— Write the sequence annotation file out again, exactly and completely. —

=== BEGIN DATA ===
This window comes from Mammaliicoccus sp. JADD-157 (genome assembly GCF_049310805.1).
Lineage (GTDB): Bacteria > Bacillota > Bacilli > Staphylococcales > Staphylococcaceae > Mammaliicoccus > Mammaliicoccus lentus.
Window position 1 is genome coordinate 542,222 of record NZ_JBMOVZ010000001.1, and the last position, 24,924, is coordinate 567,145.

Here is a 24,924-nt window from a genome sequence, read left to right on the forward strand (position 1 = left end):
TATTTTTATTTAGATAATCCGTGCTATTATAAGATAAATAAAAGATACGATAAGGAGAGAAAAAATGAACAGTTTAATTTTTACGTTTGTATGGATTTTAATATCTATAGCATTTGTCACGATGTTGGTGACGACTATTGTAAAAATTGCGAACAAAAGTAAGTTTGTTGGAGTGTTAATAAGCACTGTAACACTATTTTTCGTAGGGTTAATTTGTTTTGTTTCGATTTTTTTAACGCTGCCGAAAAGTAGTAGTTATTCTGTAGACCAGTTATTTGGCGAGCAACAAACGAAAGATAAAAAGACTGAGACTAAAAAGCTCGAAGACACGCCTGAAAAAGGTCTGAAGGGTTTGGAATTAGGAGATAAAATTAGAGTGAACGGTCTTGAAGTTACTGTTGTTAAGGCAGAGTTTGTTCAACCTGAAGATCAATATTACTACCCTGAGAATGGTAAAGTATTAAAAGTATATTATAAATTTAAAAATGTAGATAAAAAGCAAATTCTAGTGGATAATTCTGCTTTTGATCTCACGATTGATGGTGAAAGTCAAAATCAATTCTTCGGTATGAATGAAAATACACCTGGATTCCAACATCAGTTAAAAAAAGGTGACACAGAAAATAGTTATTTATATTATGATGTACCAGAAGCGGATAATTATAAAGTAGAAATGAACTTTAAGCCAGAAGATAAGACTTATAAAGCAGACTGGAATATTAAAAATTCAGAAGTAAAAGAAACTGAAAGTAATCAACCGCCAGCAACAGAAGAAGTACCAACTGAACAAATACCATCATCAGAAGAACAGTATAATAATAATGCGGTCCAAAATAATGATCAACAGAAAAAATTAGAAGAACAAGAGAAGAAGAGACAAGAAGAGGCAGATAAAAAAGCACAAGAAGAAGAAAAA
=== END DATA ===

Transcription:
This window comes from Mammaliicoccus sp. JADD-157 (genome assembly GCF_049310805.1).
Lineage (GTDB): Bacteria > Bacillota > Bacilli > Staphylococcales > Staphylococcaceae > Mammaliicoccus > Mammaliicoccus lentus.
Window position 1 is genome coordinate 542,222 of record NZ_JBMOVZ010000001.1, and the last position, 24,924, is coordinate 567,145.

Here is a 24,924-nt window from a genome sequence, read left to right on the forward strand (position 1 = left end):
TATTTTTATTTAGATAATCCGTGCTATTATAAGATAAATAAAAGATACGATAAGGAGAGAAAAAATGAACAGTTTAATTTTTACGTTTGTATGGATTTTAATATCTATAGCATTTGTCACGATGTTGGTGACGACTATTGTAAAAATTGCGAACAAAAGTAAGTTTGTTGGAGTGTTAATAAGCACTGTAACACTATTTTTCGTAGGGTTAATTTGTTTTGTTTCGATTTTTTTAACGCTGCCGAAAAGTAGTAGTTATTCTGTAGACCAGTTATTTGGCGAGCAACAAACGAAAGATAAAAAGACTGAGACTAAAAAGCTCGAAGACACGCCTGAAAAAGGTCTGAAGGGTTTGGAATTAGGAGATAAAATTAGAGTGAACGGTCTTGAAGTTACTGTTGTTAAGGCAGAGTTTGTTCAACCTGAAGATCAATATTACTACCCTGAGAATGGTAAAGTATTAAAAGTATATTATAAATTTAAAAATGTAGATAAAAAGCAAATTCTAGTGGATAATTCTGCTTTTGATCTCACGATTGATGGTGAAAGTCAAAATCAATTCTTCGGTATGAATGAAAATACACCTGGATTCCAACATCAGTTAAAAAAAGGTGACACAGAAAATAGTTATTTATATTATGATGTACCAGAAGCGGATAATTATAAAGTAGAAATGAACTTTAAGCCAGAAGATAAGACTTATAAAGCAGACTGGAATATTAAAAATTCAGAAGTAAAAGAAACTGAAAGTAATCAACCGCCAGCAACAGAAGAAGTACCAACTGAACAAATACCATCATCAGAAGAACAGTATAATAATAATGCGGTCCAAAATAATGATCAACAGAAAAAATTAGAAGAACAAGAGAAGAAGAGACAAGAAGAGGCAGATAAAAAAGCACAAGAAGAAGAAAAA